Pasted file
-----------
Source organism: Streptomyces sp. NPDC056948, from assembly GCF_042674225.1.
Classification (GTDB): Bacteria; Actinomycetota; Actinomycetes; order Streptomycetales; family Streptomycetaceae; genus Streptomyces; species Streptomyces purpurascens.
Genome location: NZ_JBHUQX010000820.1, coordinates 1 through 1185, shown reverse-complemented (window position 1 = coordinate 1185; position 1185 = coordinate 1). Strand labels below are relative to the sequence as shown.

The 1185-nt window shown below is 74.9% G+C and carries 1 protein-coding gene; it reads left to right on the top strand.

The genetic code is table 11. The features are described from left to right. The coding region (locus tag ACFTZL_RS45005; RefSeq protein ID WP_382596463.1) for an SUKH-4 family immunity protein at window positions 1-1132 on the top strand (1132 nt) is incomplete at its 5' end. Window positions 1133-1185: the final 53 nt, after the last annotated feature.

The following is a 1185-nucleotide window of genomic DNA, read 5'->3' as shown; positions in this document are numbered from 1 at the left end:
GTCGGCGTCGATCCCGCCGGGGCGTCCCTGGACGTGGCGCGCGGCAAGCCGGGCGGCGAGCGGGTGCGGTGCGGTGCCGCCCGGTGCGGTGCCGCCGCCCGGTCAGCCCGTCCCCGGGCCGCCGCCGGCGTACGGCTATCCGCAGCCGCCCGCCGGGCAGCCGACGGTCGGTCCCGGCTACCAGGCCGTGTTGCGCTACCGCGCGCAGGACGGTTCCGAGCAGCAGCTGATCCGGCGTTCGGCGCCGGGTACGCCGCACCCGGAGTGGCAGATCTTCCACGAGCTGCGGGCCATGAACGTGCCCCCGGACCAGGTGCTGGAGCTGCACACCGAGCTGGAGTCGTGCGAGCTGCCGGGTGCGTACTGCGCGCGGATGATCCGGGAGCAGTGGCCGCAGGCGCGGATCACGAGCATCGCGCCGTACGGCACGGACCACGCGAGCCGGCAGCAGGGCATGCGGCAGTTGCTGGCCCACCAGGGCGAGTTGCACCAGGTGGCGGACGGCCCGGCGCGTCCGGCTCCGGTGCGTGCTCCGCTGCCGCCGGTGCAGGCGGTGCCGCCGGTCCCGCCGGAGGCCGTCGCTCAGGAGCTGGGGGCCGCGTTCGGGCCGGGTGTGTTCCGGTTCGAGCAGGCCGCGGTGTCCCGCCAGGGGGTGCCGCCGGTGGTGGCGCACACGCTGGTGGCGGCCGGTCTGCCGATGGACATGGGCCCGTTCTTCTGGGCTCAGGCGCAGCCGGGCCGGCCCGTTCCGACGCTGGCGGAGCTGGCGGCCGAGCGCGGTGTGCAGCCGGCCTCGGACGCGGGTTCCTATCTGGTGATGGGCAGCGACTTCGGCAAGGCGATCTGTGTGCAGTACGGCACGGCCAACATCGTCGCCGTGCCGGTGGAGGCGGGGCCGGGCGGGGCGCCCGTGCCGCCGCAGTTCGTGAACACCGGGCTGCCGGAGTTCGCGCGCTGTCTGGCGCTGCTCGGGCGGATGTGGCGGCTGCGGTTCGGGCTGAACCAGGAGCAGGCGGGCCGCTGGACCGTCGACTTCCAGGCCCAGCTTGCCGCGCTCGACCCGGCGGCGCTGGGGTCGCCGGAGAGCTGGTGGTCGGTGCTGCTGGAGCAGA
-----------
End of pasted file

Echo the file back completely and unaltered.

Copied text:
Source organism: Streptomyces sp. NPDC056948, from assembly GCF_042674225.1.
Classification (GTDB): Bacteria; Actinomycetota; Actinomycetes; order Streptomycetales; family Streptomycetaceae; genus Streptomyces; species Streptomyces purpurascens.
Genome location: NZ_JBHUQX010000820.1, coordinates 1 through 1185, shown reverse-complemented (window position 1 = coordinate 1185; position 1185 = coordinate 1). Strand labels below are relative to the sequence as shown.

The 1185-nt window shown below is 74.9% G+C and carries 1 protein-coding gene; it reads left to right on the top strand.

The genetic code is table 11. The features are described from left to right. The coding region (locus tag ACFTZL_RS45005; RefSeq protein ID WP_382596463.1) for an SUKH-4 family immunity protein at window positions 1-1132 on the top strand (1132 nt) is incomplete at its 5' end. Window positions 1133-1185: the final 53 nt, after the last annotated feature.

The following is a 1185-nucleotide window of genomic DNA, read 5'->3' as shown; positions in this document are numbered from 1 at the left end:
GTCGGCGTCGATCCCGCCGGGGCGTCCCTGGACGTGGCGCGCGGCAAGCCGGGCGGCGAGCGGGTGCGGTGCGGTGCCGCCCGGTGCGGTGCCGCCGCCCGGTCAGCCCGTCCCCGGGCCGCCGCCGGCGTACGGCTATCCGCAGCCGCCCGCCGGGCAGCCGACGGTCGGTCCCGGCTACCAGGCCGTGTTGCGCTACCGCGCGCAGGACGGTTCCGAGCAGCAGCTGATCCGGCGTTCGGCGCCGGGTACGCCGCACCCGGAGTGGCAGATCTTCCACGAGCTGCGGGCCATGAACGTGCCCCCGGACCAGGTGCTGGAGCTGCACACCGAGCTGGAGTCGTGCGAGCTGCCGGGTGCGTACTGCGCGCGGATGATCCGGGAGCAGTGGCCGCAGGCGCGGATCACGAGCATCGCGCCGTACGGCACGGACCACGCGAGCCGGCAGCAGGGCATGCGGCAGTTGCTGGCCCACCAGGGCGAGTTGCACCAGGTGGCGGACGGCCCGGCGCGTCCGGCTCCGGTGCGTGCTCCGCTGCCGCCGGTGCAGGCGGTGCCGCCGGTCCCGCCGGAGGCCGTCGCTCAGGAGCTGGGGGCCGCGTTCGGGCCGGGTGTGTTCCGGTTCGAGCAGGCCGCGGTGTCCCGCCAGGGGGTGCCGCCGGTGGTGGCGCACACGCTGGTGGCGGCCGGTCTGCCGATGGACATGGGCCCGTTCTTCTGGGCTCAGGCGCAGCCGGGCCGGCCCGTTCCGACGCTGGCGGAGCTGGCGGCCGAGCGCGGTGTGCAGCCGGCCTCGGACGCGGGTTCCTATCTGGTGATGGGCAGCGACTTCGGCAAGGCGATCTGTGTGCAGTACGGCACGGCCAACATCGTCGCCGTGCCGGTGGAGGCGGGGCCGGGCGGGGCGCCCGTGCCGCCGCAGTTCGTGAACACCGGGCTGCCGGAGTTCGCGCGCTGTCTGGCGCTGCTCGGGCGGATGTGGCGGCTGCGGTTCGGGCTGAACCAGGAGCAGGCGGGCCGCTGGACCGTCGACTTCCAGGCCCAGCTTGCCGCGCTCGACCCGGCGGCGCTGGGGTCGCCGGAGAGCTGGTGGTCGGTGCTGCTGGAGCAGA